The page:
1. Introduction to Stock Trader Types
  2. Stock Traders’ vs. Stock Investors' Roles in the Marketplace
  3. Decision-Making Methods: Informed, Uninformed, Intuitive
  4. Informed Traders: Fundamental Traders, Technical Traders
  5. Swing Traders
  6. Buy and Hold Traders
  7. Value Traders
  8. Trend Traders
  9. KISS Traders
  10. Momentum Traders
  11. Range-bound Traders - Break-out Traders - Channel Traders
  12. Options Traders
  13. Options Seller Traders
  14. Day Traders
  15. Pattern Day Traders
  16. Intra-Day Traders
  17. Intra-Day Scalp Traders
  18. Contrarian Traders
  19. Active and Passive Traders
  20. Futures Traders
  21. Forex Traders
  22. Online Stock Traders
  23. Pivot Traders
  24. News Traders
  25. Noise Traders
  26. Sentiment-Oriented Technical Traders
  27. Intuitive Traders
  28. Price Action Traders
  29. Price Traders
  30. Detrimental Traders
  31. Unsuccessful Types of Stock Traders
  32. Conclusion

As the name suggests, options traders buy and sell options in the capital market. It’s often referred to as online options trading, as most of these trades are conducted through online brokerages. Options trading is different from stock trading in several ways. Stock traders accrue a profit when a stock they own increases in value and lose money when the stock decreases. Options traders, on the other hand, must successfully predict the direction in which the stock will move AND the amount of time in which it will make that adjustment. There is also a premium built in; the implied volatility (IV) indicates how much other call and put traders expect that stock to move as well.

Options traders enjoy the benefit of committing less capital to an investment than their stock trading counterparts. They can also make profits which are as high or even higher, so the potential return is incredible.

Reasons to trade stock options

If a market is volatile, options traders can make a killing if they are able to make accurate predictions. In these situations, options traders can avoid stock market frustrations. They tend to utilize their options trading to buy stocks for a fraction of the cost of buying the stock directly. They also have the potential to make money in any type of market. They can also take advantage of highly liquid exchange-traded funds (ETFs) as a means of trading multiple option strategies. Options traders routinely capitalize on volatility swings around events like the release of quarterly earnings reports. Beyond that, they are able to generate profit in spite of interest rate fluctuations, inflation, deflation, political events, or other factors.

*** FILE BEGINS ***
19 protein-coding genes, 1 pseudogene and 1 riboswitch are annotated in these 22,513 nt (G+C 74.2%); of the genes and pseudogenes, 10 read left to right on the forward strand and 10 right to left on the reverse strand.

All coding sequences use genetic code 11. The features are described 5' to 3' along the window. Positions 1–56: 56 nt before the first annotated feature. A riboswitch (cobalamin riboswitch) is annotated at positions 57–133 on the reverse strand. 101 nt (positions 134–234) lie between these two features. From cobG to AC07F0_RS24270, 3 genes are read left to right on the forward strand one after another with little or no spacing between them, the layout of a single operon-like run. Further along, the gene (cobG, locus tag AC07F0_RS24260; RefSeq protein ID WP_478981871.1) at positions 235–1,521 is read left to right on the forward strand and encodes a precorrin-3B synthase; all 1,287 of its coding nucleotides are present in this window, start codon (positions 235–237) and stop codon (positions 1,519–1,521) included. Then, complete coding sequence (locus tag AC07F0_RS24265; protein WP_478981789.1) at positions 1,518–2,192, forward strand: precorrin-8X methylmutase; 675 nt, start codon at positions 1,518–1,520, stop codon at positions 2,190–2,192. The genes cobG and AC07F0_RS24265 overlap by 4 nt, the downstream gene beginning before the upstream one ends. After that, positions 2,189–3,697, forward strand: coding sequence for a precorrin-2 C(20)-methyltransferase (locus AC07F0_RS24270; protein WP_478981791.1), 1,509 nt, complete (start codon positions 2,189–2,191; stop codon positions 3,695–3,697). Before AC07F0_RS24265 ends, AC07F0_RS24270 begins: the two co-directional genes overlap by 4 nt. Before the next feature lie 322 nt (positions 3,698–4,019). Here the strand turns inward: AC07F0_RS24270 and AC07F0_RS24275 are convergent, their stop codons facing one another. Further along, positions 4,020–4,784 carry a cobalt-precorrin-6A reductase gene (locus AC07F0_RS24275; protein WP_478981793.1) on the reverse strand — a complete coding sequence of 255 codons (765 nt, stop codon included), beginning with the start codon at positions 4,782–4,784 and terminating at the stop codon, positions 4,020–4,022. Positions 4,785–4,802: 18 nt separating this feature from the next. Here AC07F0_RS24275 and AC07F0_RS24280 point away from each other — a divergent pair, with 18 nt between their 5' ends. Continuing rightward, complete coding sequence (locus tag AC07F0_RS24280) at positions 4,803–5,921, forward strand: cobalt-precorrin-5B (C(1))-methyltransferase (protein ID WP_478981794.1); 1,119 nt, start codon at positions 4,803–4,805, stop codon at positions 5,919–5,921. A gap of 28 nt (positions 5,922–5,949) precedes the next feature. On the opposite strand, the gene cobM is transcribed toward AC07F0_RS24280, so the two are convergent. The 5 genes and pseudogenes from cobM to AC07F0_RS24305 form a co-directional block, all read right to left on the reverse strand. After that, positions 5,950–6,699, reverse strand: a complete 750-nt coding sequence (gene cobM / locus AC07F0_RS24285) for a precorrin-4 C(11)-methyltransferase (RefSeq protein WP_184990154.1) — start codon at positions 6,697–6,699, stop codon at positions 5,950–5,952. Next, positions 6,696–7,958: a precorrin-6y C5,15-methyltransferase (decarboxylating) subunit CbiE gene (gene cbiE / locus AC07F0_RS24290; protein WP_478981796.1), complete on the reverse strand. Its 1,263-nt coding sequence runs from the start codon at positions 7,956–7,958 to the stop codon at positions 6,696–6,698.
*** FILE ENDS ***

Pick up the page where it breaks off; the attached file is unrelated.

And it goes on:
Options traders make use of the following:

1. Leverage: leveraging creates potential for bigger gains through the use of a smaller amount of capital.

2. Hedging: options traders can completely hedge long-term stock positions for a very low cost. They do this by establishing a position in the options market as a means of offsetting an exposure to price fluctuations in general stock shares. In this way, options on a stock are a bit like an insurance policy on that investment.

3. Lower commissions: options traders enjoy the benefits of low trading costs through many online brokerages.

4. Limited risk: options trading keeps minimal risk, and traders maintain the full control over the risk they take on.

Conclusion

Options are some of the most versatile trading instruments in existence. They offer a high-leverage approach to trading and the potential to restrict the overall risk of a trade. When used properly, options can be extremely rewarding. (For more, see the Options Basics Tutorial)

 


Options Seller Traders
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